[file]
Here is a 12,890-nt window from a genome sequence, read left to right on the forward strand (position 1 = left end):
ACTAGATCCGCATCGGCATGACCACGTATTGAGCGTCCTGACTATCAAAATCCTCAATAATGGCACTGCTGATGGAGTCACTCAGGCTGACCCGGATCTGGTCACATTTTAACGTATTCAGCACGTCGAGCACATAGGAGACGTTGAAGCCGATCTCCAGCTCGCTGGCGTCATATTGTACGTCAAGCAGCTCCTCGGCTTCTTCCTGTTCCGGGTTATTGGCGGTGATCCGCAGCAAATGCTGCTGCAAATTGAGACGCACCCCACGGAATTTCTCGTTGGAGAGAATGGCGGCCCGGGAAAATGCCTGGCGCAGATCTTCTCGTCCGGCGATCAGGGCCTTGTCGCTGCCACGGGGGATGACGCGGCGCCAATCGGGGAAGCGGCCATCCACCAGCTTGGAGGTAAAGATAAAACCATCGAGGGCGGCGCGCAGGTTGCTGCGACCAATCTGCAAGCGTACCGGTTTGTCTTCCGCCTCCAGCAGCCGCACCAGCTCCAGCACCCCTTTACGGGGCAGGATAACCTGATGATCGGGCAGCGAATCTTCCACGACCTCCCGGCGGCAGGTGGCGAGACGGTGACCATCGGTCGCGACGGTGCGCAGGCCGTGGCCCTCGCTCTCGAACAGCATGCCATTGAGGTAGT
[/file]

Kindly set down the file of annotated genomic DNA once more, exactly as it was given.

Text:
Here is a 12,890-nt window from a genome sequence, read left to right on the forward strand (position 1 = left end):
ACTAGATCCGCATCGGCATGACCACGTATTGAGCGTCCTGACTATCAAAATCCTCAATAATGGCACTGCTGATGGAGTCACTCAGGCTGACCCGGATCTGGTCACATTTTAACGTATTCAGCACGTCGAGCACATAGGAGACGTTGAAGCCGATCTCCAGCTCGCTGGCGTCATATTGTACGTCAAGCAGCTCCTCGGCTTCTTCCTGTTCCGGGTTATTGGCGGTGATCCGCAGCAAATGCTGCTGCAAATTGAGACGCACCCCACGGAATTTCTCGTTGGAGAGAATGGCGGCCCGGGAAAATGCCTGGCGCAGATCTTCTCGTCCGGCGATCAGGGCCTTGTCGCTGCCACGGGGGATGACGCGGCGCCAATCGGGGAAGCGGCCATCCACCAGCTTGGAGGTAAAGATAAAACCATCGAGGGCGGCGCGCAGGTTGCTGCGACCAATCTGCAAGCGTACCGGTTTGTCTTCCGCCTCCAGCAGCCGCACCAGCTCCAGCACCCCTTTACGGGGCAGGATAACCTGATGATCGGGCAGCGAATCTTCCACGACCTCCCGGCGGCAGGTGGCGAGACGGTGACCATCGGTCGCGACGGTGCGCAGGCCGTGGCCCTCGCTCTCGAACAGCATGCCATTGAGGTAGT